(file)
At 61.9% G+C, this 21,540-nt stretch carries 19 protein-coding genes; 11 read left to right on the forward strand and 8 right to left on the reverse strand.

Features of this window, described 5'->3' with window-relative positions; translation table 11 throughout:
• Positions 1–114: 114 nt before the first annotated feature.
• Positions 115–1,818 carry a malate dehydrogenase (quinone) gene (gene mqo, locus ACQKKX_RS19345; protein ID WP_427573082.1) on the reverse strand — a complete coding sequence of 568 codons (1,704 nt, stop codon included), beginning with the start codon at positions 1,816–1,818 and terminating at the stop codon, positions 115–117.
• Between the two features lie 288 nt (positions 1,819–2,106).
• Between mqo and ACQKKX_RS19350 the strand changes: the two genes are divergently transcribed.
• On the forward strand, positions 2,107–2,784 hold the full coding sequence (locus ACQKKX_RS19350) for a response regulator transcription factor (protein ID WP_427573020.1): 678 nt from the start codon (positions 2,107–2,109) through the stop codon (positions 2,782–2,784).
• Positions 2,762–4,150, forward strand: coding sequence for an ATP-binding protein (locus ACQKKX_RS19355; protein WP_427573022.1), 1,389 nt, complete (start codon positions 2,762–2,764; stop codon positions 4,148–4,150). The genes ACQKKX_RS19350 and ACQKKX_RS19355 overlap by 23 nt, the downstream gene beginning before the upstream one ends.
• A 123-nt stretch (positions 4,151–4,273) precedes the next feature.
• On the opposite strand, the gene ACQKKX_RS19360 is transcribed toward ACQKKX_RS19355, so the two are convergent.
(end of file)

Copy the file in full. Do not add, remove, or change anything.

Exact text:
At 61.9% G+C, this 21,540-nt stretch carries 19 protein-coding genes; 11 read left to right on the forward strand and 8 right to left on the reverse strand.

Features of this window, described 5'->3' with window-relative positions; translation table 11 throughout:
• Positions 1–114: 114 nt before the first annotated feature.
• Positions 115–1,818 carry a malate dehydrogenase (quinone) gene (gene mqo, locus ACQKKX_RS19345; protein ID WP_427573082.1) on the reverse strand — a complete coding sequence of 568 codons (1,704 nt, stop codon included), beginning with the start codon at positions 1,816–1,818 and terminating at the stop codon, positions 115–117.
• Between the two features lie 288 nt (positions 1,819–2,106).
• Between mqo and ACQKKX_RS19350 the strand changes: the two genes are divergently transcribed.
• On the forward strand, positions 2,107–2,784 hold the full coding sequence (locus ACQKKX_RS19350) for a response regulator transcription factor (protein ID WP_427573020.1): 678 nt from the start codon (positions 2,107–2,109) through the stop codon (positions 2,782–2,784).
• Positions 2,762–4,150, forward strand: coding sequence for an ATP-binding protein (locus ACQKKX_RS19355; protein WP_427573022.1), 1,389 nt, complete (start codon positions 2,762–2,764; stop codon positions 4,148–4,150). The genes ACQKKX_RS19350 and ACQKKX_RS19355 overlap by 23 nt, the downstream gene beginning before the upstream one ends.
• A 123-nt stretch (positions 4,151–4,273) precedes the next feature.
• On the opposite strand, the gene ACQKKX_RS19360 is transcribed toward ACQKKX_RS19355, so the two are convergent.